Our campaign not only empowers immigrant parents, but also LGBT youth struggling to come out to their families. We are raising the visibility of supportive Asian parents and family members so they can act as catalysts for acceptance within their communities.”
The parents in the PSAs share these messages: Our lesbian, gay, bisexual, and transgender children have been shunned, ostracized and discriminated against in our own community for too long. So I am taking a stand, because family is still family and love is still love.
An accompanying leaflet entitled “Family Is Still Family, Love Is Still Love” addresses fundamental questions and misconceptions about sexual orientation and identity. The leaflet is available in nineteen ( 19 ) Asian languages and scripts — the greatest number of translations of a single LGBT document.
The campaign is particularly timely as the US Supreme Court weighs arguments surrounding marriage equality.
According to a 2012 Asian American Legal Defense & Education Fund report only 37% of Asian Americans polled support same-sex marriage while nearly two thirds are opposed or undecided. The strongest opposition comes from those who are older and foreign-born with limited English proficiency — a common profile of Asian immigrant parents.
Despite a surge in gay marriage wins across America, acceptance of the LGBT community still needs much more work to ensure the safety and acceptance of LGBT Americans in their communities, workplaces, and families.
According to a new Accelerating Acceptance survey released by GLAAD, one-third of respondents were uncomfortable attending a same-sex wedding (34 percent), seeing a gay couple hold hands (36 percent) or learning their doctor is LGBT (31 percent). Harris Poll conducted the online survey in 2014 of 4,000 Americans who indicted they were heterosexual.
“Closing the gap to full acceptance of LGBT people will not come from legislation or judicial decisions alone, but from a deeper understanding and empathy from Americans themselves. Accelerating acceptance will require the help of not just LGBT people, but also their allies – everyday Americans who feel strongly and take an active role to make sure that their LGBT friends and family are fully accepted members of society.”
Sarah Kate Ellis, the CEO and President of GLAAD
Marriage and Same-Sex Relationships
While a majority of the public supports equal marriage protections, there remain large numbers of straight, non-transgender adults that still have a significant degree of discomfort surrounding actual weddings for same-sex couples. One-third (34%) say they would be uncomfortable attending the wedding of a same-sex couple, with 22% saying they would feel very uncomfortable. A substantially larger group (43%) responds they would be uncomfortable bringing a child to the wedding of a same-sex couple.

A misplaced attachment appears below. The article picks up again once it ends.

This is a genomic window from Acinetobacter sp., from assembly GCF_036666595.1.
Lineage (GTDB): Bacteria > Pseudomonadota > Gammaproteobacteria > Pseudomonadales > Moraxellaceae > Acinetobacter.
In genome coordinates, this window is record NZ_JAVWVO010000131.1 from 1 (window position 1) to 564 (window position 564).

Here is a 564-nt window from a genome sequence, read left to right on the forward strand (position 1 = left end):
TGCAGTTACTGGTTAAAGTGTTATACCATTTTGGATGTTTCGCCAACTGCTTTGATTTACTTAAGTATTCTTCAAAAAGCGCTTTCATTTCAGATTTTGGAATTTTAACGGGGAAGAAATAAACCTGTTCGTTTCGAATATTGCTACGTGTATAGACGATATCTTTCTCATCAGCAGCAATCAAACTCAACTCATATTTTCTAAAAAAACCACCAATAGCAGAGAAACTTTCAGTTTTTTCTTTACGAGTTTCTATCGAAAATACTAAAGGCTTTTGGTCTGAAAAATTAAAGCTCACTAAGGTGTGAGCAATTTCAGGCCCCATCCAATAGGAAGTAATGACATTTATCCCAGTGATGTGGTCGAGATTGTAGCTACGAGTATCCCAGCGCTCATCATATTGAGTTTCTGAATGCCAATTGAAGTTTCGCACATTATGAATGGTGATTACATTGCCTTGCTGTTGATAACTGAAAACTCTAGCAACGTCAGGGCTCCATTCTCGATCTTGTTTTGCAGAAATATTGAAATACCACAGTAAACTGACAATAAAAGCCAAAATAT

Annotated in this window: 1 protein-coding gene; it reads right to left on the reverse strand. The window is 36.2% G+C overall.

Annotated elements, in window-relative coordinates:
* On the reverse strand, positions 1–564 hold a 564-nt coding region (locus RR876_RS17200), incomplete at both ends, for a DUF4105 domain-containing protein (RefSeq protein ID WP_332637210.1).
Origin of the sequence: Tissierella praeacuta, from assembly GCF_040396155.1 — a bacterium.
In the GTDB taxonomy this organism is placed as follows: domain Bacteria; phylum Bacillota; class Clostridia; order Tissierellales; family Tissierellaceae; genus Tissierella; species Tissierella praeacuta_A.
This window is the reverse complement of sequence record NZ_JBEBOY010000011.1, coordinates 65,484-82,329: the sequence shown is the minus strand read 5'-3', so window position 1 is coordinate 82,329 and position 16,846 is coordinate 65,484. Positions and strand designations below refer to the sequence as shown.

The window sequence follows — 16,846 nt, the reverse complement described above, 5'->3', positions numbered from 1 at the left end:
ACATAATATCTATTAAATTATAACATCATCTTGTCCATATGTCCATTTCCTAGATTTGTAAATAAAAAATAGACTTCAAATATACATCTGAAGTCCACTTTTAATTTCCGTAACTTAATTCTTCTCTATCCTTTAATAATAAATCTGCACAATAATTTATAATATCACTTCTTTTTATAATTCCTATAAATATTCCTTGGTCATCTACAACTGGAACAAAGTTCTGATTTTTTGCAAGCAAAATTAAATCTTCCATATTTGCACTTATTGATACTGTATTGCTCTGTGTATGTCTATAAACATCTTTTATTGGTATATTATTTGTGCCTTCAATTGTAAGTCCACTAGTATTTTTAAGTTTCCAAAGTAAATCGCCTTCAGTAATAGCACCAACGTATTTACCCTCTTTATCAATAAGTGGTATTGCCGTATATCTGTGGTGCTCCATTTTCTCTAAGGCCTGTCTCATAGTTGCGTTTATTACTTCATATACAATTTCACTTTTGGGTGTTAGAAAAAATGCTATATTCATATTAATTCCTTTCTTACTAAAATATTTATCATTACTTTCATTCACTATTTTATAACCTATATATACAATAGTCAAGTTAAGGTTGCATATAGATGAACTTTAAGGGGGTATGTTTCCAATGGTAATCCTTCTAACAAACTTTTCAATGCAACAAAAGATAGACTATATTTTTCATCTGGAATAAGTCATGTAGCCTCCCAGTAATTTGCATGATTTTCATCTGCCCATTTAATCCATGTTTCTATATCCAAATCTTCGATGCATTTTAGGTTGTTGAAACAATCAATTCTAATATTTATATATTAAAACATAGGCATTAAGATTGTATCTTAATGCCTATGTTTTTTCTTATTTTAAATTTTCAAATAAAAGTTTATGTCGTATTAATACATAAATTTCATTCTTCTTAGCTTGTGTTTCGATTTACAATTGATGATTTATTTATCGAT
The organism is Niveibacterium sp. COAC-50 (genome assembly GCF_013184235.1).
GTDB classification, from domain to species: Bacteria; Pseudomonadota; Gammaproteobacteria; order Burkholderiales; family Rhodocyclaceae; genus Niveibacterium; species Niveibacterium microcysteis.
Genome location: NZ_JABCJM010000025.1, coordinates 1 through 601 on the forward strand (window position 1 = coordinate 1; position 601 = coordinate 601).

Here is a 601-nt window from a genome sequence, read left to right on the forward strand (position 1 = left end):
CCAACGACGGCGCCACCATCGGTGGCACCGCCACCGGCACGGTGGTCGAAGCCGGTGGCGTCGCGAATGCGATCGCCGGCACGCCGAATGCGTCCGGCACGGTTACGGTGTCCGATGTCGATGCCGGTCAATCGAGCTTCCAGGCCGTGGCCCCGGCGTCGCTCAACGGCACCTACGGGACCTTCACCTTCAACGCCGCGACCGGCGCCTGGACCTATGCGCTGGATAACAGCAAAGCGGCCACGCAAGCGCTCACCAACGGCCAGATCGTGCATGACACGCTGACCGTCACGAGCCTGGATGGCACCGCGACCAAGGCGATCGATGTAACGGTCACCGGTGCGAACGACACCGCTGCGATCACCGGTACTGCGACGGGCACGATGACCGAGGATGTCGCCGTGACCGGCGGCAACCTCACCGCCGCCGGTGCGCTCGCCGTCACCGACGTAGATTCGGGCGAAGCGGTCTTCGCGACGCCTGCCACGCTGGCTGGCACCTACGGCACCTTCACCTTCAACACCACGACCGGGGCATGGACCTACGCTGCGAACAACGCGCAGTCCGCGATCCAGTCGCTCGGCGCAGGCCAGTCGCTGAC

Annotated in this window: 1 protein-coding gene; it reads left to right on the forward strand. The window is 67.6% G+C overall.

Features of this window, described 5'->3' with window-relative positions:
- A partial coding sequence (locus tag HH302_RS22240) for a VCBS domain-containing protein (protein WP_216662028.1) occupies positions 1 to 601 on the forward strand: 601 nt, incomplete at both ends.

Beyond weddings for same-sex couples, the survey reveals that many are still uncomfortable simply seeing and interacting with same-sex couples. A third of non-LGBT Americans (36%) say that just seeing a same-sex couple holding hands makes them uncomfortable.
The survey also evidenced resistance to LGBT parents by other parents in their community. Many straight, non-transgender parents say they would be uncomfortable with their child playing at a home with an LGBT parent – 40% for a transgender parent, 29% for a gay dad and 28% for a lesbian mom.
A fifth to nearly a third of non-LGBT Americans are uncomfortable with common situations involving LGBT people. These range from simple things like having an LGBT person move in next door to more personal situations such as learning that a family member is LGBT.
Acceptance of the transgender community faces more resistance than does acceptance of the rest of the LGBT community. Most notably, a majority of non-LGBT Americans (59%) say they would be uncomfortable if they learned their child was dating a transgender person. More than a quarter (31%) say this would make them “very uncomfortable.”
Being on a sports team with a transgender person still makes large numbers of non-LGBT Americans uncomfortable. Roughly equal numbers report discomfort with being on the same team as a transgender woman (32%) and a transgender man (31%). These numbers are higher than the reports of discomfort with being on a sports team with a gay man (26%) or lesbian (20%).
Further demonstrating the importance of cultivating more allies, those who know LGBT people display substantially lower levels of discomfort –30% are uncomfortable seeing a same-sex couple hold hands among those who have LGBT family members, while that number drops to 25% among those with an LGBT coworker and 17% among those with a close LGBT friend. On the flip side, almost half (47%) of those who don’t know any LGBT people say seeing a same-sex couple holding hands makes them uncomfortable. Clearly, a connection exists between familiarity and acceptance.
GaysWithKids.com recently caught up with Rosie O’Donnell at Cyndi Lauper’s fundraiser for LGBTI youth homeless, in New York, and the TV Star took the opportunity to share her thoughts on gay parenting.
O’Donnell, who is a mother to five children (aged 19, 17, 15, 12 and 2 years), gave advice to aspiring LGBT parents.
“I would tell them what I would tell any one; that it’s the best thing that you can ever do for yourself, to become a parent.”
In the video below, O’Donnell acknowledged that adoption and fostering are often the ways in which gay people create their families. She felt this was something that some gay people were particularly attuned to because, historically, some had been turned away by their own families and forced to create their own.
“So many gay people are kicked out of their families, at least in our history, that we learned how to make our own. I mean, so many Thanksgivings it was all the peoples whose parents wouldn’t allow their partners to come with them; we’d have the gathering of all the people rejected from their actual home, and we learned how to make our families.
Blood doesn’t make a family; love makes a family. I would say to everyone out there, there are so many kids needing homes, and it’s the best thing you can ever do for yourself.”